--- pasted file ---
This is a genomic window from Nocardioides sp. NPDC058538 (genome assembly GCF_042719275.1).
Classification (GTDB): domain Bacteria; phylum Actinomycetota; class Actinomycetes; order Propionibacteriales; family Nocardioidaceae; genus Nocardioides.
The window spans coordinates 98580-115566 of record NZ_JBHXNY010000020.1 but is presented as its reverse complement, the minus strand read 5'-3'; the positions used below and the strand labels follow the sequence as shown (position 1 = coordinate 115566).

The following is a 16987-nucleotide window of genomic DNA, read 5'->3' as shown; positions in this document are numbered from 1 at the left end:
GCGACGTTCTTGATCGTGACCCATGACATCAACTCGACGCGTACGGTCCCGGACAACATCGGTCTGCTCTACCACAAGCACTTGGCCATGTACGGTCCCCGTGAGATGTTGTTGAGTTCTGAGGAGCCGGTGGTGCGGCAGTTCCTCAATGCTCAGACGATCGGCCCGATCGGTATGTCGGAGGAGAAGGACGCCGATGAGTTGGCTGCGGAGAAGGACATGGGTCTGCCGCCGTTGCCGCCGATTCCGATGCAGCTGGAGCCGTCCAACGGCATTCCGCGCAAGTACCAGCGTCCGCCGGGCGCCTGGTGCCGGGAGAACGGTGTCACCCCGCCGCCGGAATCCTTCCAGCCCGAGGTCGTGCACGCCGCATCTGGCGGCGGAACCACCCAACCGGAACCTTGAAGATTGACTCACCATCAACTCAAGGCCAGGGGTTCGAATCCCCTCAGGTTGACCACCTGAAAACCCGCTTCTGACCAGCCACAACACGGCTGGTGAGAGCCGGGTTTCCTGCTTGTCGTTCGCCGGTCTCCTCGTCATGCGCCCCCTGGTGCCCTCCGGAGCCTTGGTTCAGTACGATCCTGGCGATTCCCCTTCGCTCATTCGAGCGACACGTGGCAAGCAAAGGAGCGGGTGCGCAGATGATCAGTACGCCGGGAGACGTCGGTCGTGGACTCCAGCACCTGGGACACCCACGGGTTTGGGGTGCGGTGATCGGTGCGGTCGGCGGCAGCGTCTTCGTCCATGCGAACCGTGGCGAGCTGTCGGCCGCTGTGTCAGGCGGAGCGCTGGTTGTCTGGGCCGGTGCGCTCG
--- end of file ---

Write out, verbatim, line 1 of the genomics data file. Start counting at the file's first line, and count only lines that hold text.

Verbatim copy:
This is a genomic window from Nocardioides sp. NPDC058538 (genome assembly GCF_042719275.1).